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Lobbying is Key to Australia-US Relations

19 Jul 2016
By Dr Alan Tidwell
Malcom Turnbull and Barack Obama at the White House. Photo credit: By Official White House Photo by Pete Souza [Public domain], via Wikimedia Commons
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Diplomatic lobbying is an under-studied phenomenon and its impact on US foreign relations is rarely examined. Since 1987, diplomats in the Congressional Liaison Office, part of Australia’s embassy in Washington, have been lobbying the US Congress and getting impressive results. 

During the 2000s it was commonplace to hear about the close friendship between John Howard and George Bush. For some, that close friendship was all that was needed to describe the Australian-American alliance. That view, perhaps typified by the likes of The Australian newspaper’s foreign editor, Greg Sheridan, profoundly oversimplifies the management of arguably Australia’s most important security relationship. Since 1987 the Congressional Liaison Office (CLO), part of Australia’s embassy in Washington, has been working to protect Australia from unwanted legislation while at the same time promoting Australian interests.

The origins of the Congressional Liaison Office

The CLO is Australia’s “own in-house lobbying firm”, according to AIIA National President and Australia’s former Ambassador to the United States, the Hon Kim Beazley AC FAIIA. He described the CLO as a “critical enabler” of Australia’s interests. The necessity for the CLO comes from the unique structure of the US government requiring congressional approval for presidential action. In July 1986 Australia’s Minister for Primary Industries, John Kerin, led an all-party parliamentary delegation to Washington seeking changes to the Export Enhancement Program (EEP). EEP, the name given to American wheat subsidies aimed at European countries, caused considerable political turmoil in Australia. Not surprisingly, however, the US Congress cared little about the negative impact the EEP was having on Australian interests. Congressional eyes focused on their own constituents and after that considered the EEP impact in Europe; Australia came in a distant third if at all.

Getting results on Capitol Hill

Today, the CLO reduces risk and creates opportunities in the Australia-US relationship by building strong political support in the US Congress for Australia. Three examples of the work undertaken by the CLO are the Australia-US Free Trade Agreement (AUSFTA), the E3 visa and passage of the Trans-Pacific Partnership (TPP).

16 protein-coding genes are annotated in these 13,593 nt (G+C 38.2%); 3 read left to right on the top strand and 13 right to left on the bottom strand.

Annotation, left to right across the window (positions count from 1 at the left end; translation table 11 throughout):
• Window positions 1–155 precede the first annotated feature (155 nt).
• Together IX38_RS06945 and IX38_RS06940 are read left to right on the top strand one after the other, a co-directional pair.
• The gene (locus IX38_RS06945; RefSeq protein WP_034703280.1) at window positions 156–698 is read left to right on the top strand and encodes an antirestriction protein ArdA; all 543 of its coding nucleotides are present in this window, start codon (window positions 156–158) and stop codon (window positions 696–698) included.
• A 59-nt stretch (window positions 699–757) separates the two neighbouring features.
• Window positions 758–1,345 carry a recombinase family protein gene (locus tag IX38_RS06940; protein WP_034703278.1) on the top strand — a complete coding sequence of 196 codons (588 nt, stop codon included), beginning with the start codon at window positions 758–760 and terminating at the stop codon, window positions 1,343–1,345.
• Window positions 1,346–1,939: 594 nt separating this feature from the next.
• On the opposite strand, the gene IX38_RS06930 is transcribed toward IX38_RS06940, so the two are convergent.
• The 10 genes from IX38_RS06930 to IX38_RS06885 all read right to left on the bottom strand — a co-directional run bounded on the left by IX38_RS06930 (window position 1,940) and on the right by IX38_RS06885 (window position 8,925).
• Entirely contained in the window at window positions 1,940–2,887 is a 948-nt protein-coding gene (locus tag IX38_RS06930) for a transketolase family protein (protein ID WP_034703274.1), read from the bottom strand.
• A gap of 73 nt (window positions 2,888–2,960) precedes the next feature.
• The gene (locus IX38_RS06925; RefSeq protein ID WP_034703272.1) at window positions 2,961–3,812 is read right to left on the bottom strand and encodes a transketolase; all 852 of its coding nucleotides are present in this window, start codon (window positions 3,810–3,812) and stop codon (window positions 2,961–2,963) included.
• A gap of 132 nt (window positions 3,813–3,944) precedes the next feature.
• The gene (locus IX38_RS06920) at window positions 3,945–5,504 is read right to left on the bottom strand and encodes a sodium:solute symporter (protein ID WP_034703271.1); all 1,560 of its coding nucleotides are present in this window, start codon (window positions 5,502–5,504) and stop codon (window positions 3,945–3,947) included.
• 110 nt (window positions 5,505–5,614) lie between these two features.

The AUSFTA signaled a fundamental political shift in the Australian-US relationship. Australians no longer bemused members of the US Congress. In seeking passage of the AUSFTA the CLO enlightened members of Congress. The CLO supported passage of the United States-Australia Free Trade Agreement Implementation Act, with the House of Representatives voting in favor by 314 to 109 and the Senate by 80 to 16 on July 15, 2004. While the economic consequences of the AUSFTA are debated, the diplomatic result is a clear win for Australia.

One thing missing from the AUSFTA was human mobility. In a move unconnected to Australia, the US Congress removed human mobility consideration from free trade legislation starting in 2003. Undaunted, however, the Australian Embassy sought a separate piece of legislation that would give special mobility status to Australians, the E3 visa. Passed into law in 2005, the E3 is valid for two years and has unlimited renewal. As a former CLO staffer explained, “it was unconscionable for Australian nationals not to be afforded” a human mobility deal. As it turned out the CLO won a deal far better than any other county had been able to achieve.

The final legislative area for consideration is the TPP, which has yet to face an up or down vote. Efforts at securing passage of the TPP include many of the tested lobbying activities such as the provision of information and argumentation. In addition, before he left his post in Washington, Ambassador Beazley travelled around the US giving the Australian view on the value of the massive trade deal. Ambassador Joe Hockey has continued in the same vein as Beazley but has also staked out ground in opposing anti-TPP rhetoric. Presidential candidate Donald Trump claimed the proposed TPP was akin to the rape of the US by special interests, Hockey tweeted the claim was “offensive” to Australia, a TPP signatory.

Making a difference for Australia

Today, many on Capitol Hill use words such as exceptional, informed and sophisticated to describe the work of the CLO.

There is one other area in which the CLO work deserves mention. The office undertakes political analysis of the US political system for the Department of Foreign Affairs and Trade. This includes analysis of the US Presidential primaries, conventions and elections. It works to develop relationships with the political campaigns of the candidates. By establishing relationships with the campaigns, the CLO places Australian diplomats at the head of the queue in gaining access to the new president. This happened in the election of President Obama, when the CLO had already made important contacts with the fledgling administration.

The CLO has proven to be a clever and successful diplomatic innovation delivering results for Australia. By taking advantage of the structure of the US government, Australia has not let tradition get in the way of delivering good political results.

Alan Tidwell is the director of the Center for Australian, New Zealand and Pacific Studies at the Edmund A Walsh School of Foreign Service at Georgetown University. He recently gave a presentation titled Diplomats Lobbying the US Congress: The Australian Story on 5 July at the AIIA Queensland. This article is published under a Creative Commons Licence and may be republished with attribution.